Comparing two war poems written by Wilfred Owen: Dulce et decorum Est
and Anthem for Doomed Youth.
In this essay I will be comparing two war poems written by Wilfred
Owen: ‘Dulce et decorum Est’ and ‘Anthem for Doomed Youth’. By
comparing the two I will be able to distinguish the fact that Wilfred
Owen is very anti-propaganda and why he feels so strongly about this.
The two poems have many similarities but also a fair amount of
differences, which I will be discussing in this essay.
The two poems have a strongly anti war message and in both the victims
of war are the young men who’s lives are wasted. ‘Dulce et decorum
Est’ uses the description of a gas attack to show how horrific the
reality of war is. Owen describes the victim with,
‘The white eyes writhing in his face…the blood…gargling from the
The physical horror of this helps to shape his message. It is
addressed to the propaganda poet Jessie Pope and tells her that it is
a lie to say that it is sweet and honorable to die for one’s country.
A similar message in ‘Anthem for Doomed Youth’ describes the
slaughtered young men who ‘die as cattle’. Owen expresses his anger in
a set of contrasts between a real funeral and the lack of a funeral
for these young men. For example, instead of a service with a choir,
they only have ‘the shrill demented choirs of wailing shells’.
As you would expect, the tone and mood of both poems is deeply serious
as Owen has a strong message in both of them. However, they are
different. ‘Dulce et decorum Est’ expresses a great deal of horror and
anger. The horror is set aside for the terrible pain and terror of the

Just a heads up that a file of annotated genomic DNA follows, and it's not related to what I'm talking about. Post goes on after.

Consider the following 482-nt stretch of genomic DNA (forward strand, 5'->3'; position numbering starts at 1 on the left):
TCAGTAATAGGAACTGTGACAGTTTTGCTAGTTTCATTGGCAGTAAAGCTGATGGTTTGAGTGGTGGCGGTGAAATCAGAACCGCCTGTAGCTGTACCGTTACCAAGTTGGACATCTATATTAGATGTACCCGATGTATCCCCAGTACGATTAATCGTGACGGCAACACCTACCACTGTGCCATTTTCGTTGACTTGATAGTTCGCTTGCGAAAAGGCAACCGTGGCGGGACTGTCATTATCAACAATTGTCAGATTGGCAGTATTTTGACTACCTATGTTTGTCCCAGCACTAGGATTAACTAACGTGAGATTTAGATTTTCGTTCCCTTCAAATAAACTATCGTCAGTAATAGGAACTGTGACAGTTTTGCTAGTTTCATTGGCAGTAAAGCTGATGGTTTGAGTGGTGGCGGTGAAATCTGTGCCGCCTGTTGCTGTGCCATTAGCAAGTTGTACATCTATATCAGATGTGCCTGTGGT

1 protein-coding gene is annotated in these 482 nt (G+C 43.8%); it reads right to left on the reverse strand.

gas attack, not only for the victim but also for the poet. He writes,
‘In all my dreams, before my helpless sight,
He plunges at me, guttering, chocking, drowning.’
The horror he feels here is not the physical horror of being gassed,
as he is safe behind a gas mask, but it’s the awful feeling of what
might have been, and the feeling of guilt that he should have been the
lucky one. He is shocked and ‘helpless’ and in his nightmares the
victim ‘plunges’ at him as if reproaching him and attacking him at the
The other strong feeling in this poem is anger, especially at the evil
propaganda of Jessie Pope. We can tell this most strongly in the long
sentence of the final stanza which builds up to a dramatic, climax
with its attack on ‘the old lie’.
The tone of ‘Anthem for Doomed Youth’ is less strong and much more sad
as we would expect from a poem that mourns the tragic deaths of men at
war. The language of this poem is full of gentle, and depressing
words, like ‘sad shires’ ‘holy glimmers’ and ‘tenderness’. Here Owen’s
tone doesn’t express his anger at the waste-of life but his sense of
The structure of the two poems is very different. ‘Dulce et decorum
Est’ is basically a narrative. It tells a story. Owen divides it into
three sections, which...